Facility Managers

How to Remove Salt From Hardwood Floors This Winter

by Jason Brubaker

Winter weather won't just dry out your skin, force you to dress in layers and potentially add to your daily commute, it can affects residential homes and businesses in many other ways - and we're not just talking about higher heating costs and the risk of frozen pipes. Specifically, we're talking about the toll that salt can take on your hardwood floors.

It's fairly easy to minimize and prevent potential damage from rock salt in residential environments, as simply instructing residents and guests to remove their shoes upon entry is a sure way to eliminate it from entering the home. However, commercial environments are a different story, as you can't exactly ask your paying customers to ditch their shoes upon entering your establishment.

That said, it's not impossible to keep your hardwood flooring looking great for many, many years if your business operates in an area of the country that experiences harsh winters - you just need to know how to properly remove and clean the contaminants so that the floor doesn't sustain any damage. This post is designed to take a closer look at how to prevent salt from getting onto and damaging your hardwood floors, as well as how to properly remove salt and clean floors after the crystals have become evident on your flooring surface.

What's the Threat from Winter Salt?

Salt is hazardous to hardwood floors for a few reasons. For starters, the crystals are usually rough and jagged in texture, so they can scratch the surface if they're dragged across the floor. This may happen easier than you think, as crystals can get caught under shoes and such. Secondly, salt is made of calcium chloride crystals, meaning that there's also the potential for the particles to wreak chemical damage on the floors.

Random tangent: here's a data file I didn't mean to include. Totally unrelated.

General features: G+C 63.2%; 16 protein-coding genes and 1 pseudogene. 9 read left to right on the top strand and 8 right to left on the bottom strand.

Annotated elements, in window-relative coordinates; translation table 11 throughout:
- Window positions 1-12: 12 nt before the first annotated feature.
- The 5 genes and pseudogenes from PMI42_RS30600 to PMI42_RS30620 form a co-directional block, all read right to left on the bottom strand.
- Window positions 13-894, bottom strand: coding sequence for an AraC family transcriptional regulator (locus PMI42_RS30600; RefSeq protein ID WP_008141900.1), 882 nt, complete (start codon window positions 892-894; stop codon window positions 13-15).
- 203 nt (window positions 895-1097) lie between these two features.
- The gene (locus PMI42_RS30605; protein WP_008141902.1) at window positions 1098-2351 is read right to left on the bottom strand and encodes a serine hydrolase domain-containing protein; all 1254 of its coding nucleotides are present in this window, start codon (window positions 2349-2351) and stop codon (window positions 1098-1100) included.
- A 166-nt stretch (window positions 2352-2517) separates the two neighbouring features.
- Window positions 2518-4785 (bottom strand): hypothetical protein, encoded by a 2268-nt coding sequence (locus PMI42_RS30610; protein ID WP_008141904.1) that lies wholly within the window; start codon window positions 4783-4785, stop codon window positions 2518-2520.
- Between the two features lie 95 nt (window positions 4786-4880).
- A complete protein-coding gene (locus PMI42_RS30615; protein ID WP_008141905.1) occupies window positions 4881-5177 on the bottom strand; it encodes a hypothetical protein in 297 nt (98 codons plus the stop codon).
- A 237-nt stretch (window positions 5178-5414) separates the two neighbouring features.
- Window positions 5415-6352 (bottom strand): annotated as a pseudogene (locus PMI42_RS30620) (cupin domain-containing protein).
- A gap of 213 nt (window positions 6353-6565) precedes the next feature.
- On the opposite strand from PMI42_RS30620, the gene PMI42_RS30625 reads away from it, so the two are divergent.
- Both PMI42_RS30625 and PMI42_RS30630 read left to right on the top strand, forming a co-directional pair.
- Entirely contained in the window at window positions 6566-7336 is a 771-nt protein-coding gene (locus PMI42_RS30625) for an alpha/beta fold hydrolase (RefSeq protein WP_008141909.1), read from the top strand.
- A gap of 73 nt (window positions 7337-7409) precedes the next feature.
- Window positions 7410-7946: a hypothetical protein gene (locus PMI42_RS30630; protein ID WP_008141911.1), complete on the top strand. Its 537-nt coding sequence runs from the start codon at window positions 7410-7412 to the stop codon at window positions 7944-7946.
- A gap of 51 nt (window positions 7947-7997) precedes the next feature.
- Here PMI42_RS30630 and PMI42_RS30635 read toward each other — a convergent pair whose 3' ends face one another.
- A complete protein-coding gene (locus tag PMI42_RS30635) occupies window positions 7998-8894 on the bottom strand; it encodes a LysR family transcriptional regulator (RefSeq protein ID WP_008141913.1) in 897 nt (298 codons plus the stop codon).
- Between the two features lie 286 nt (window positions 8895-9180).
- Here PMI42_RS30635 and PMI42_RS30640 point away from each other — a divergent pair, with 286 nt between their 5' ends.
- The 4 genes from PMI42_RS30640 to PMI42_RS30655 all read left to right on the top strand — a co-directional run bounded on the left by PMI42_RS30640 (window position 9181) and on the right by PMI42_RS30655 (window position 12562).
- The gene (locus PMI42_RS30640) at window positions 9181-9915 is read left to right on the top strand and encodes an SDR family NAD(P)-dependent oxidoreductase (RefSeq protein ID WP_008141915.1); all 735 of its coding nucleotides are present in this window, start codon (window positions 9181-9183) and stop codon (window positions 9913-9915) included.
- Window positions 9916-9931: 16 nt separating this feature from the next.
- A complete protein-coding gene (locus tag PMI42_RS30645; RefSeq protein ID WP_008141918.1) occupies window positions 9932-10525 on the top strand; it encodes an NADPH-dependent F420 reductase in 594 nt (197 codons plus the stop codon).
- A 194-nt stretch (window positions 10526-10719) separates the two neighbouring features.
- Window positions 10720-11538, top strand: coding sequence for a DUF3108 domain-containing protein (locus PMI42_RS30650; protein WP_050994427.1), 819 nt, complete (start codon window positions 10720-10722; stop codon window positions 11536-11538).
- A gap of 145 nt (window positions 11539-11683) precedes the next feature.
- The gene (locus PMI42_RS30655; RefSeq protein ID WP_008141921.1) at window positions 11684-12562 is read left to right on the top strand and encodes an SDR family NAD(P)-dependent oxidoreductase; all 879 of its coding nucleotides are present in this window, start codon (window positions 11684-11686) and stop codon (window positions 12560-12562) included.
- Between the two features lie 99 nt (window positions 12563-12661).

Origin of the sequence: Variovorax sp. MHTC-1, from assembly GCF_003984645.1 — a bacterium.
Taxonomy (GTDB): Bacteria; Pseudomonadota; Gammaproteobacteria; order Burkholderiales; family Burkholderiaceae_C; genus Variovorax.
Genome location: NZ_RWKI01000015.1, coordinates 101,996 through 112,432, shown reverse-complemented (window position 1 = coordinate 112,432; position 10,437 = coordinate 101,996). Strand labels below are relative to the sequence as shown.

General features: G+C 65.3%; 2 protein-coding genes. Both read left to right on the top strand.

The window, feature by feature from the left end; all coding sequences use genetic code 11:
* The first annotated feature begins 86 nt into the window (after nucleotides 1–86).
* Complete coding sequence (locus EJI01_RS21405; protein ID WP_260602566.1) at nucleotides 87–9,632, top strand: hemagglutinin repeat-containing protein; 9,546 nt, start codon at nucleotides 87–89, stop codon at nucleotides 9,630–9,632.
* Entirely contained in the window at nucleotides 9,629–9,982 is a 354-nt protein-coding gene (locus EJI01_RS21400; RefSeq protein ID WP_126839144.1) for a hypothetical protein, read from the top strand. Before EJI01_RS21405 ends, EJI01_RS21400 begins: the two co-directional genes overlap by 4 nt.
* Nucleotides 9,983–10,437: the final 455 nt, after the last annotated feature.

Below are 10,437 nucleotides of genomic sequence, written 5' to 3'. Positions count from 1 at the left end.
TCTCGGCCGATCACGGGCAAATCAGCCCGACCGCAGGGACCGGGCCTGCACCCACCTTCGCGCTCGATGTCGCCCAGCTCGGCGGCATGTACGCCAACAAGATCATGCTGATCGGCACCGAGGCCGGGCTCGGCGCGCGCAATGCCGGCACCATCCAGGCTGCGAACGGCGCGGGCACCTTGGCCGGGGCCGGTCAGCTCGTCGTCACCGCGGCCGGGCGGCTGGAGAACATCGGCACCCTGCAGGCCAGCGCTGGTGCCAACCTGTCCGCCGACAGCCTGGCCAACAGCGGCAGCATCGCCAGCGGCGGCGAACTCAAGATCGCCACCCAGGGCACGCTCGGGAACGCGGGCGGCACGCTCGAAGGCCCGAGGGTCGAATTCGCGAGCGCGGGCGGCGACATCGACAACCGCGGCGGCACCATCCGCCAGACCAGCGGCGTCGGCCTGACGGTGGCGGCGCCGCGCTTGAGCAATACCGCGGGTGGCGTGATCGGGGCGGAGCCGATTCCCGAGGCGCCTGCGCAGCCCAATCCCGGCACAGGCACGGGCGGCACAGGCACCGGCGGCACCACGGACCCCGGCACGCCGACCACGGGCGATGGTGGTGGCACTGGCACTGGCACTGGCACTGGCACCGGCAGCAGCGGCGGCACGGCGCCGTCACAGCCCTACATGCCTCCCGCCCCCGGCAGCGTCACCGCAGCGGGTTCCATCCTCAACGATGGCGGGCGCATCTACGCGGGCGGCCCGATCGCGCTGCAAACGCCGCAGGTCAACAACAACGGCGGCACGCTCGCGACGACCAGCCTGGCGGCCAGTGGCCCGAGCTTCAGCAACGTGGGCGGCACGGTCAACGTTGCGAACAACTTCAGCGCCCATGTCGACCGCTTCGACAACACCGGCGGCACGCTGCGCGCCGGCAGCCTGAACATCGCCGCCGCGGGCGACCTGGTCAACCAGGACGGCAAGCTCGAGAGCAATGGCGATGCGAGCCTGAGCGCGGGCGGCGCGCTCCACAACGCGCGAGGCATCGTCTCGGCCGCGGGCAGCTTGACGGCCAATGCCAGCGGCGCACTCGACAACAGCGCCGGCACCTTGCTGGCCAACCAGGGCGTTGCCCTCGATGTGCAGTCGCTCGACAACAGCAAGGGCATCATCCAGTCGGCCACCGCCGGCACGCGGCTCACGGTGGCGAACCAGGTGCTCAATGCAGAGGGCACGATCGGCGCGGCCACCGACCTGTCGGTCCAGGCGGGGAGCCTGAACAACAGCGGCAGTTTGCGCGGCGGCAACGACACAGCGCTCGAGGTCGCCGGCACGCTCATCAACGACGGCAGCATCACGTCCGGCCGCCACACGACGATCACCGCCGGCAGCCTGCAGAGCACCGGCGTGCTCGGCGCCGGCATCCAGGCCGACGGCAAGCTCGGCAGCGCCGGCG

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The best way to prevent your hardwood floors from being damaged by salt is to take proactive measures to ensure that you minimize the amount of salt that is tracked into your business. While you certainly can't expect your customers and business partners to remove their shoes upon arrival to your establishment, there are other ways you can prevent the entry of salt.

Perhaps the best, and easiest, preventative measure to enact is placing rugs or mats around the entrances to your business. These mats can capture salt from shoes, thereby preventing it from being tracked into your business. Just be sure to regularly clean or shake out these mats or rugs to ensure that they don't become oversaturated with salt.

Another easy preventative measure is to simply make time to sweep or vacuum your hardwood floors after each business day. This can help remove salt before it has a real chance to do significant damage to your flooring.

Removal and Cleaning

Even the most stringent preventative measures likely won't keep salt from entering your place of business. And while sweeping and vacuuming can help remove particles before they cause damage, you may run into issues where the salt begins to or has already stained the hardwood surface.

Many people are under the impression that a simple application of vinegar mixed with water will get the job done, but this is a big misconception for a few notable reasons. First, vinegar can actually do more harm than good to the floor. It can strip the finish and leave harmful residue on the flooring. Second, water is a natural enemy of hardwood floors, so you need to be careful about how much you're applying to the surface to avoid water damage and other associated issues.

Noting this, just how should you be cleaning salt stains and removing salt from hardwood floors? It's not difficult, you just need to find the right floor cleaning product - one that will remove salt stains and still preserve the hardwood floor's finish. Products are available for such purposes depending on the severity of the salt presence and damage on the floor. When cleaning using these types of specialty floor chemicals and a standard mop, most of the salt stains will be removed from the floor without damaging the finish of the floor.

If that doesn't do the trick, however, a phone call into a professional floor care cleaner or renting a portable hardwood floor scrubbing machine can often help give you the extra oomph that you need to eliminate stubborn stains. If you go the machine route, just ensure that the suction is great enough on it so that excess water isn't left on the floor surface.

When cared for properly, a good hardwood floor can last for several generations. But part of proper floor care is knowing what to do with salt and salt stains when winter weather arrives, especially in busy commercial environments. Make sure you know how to safely remove salt from your commercial floor today.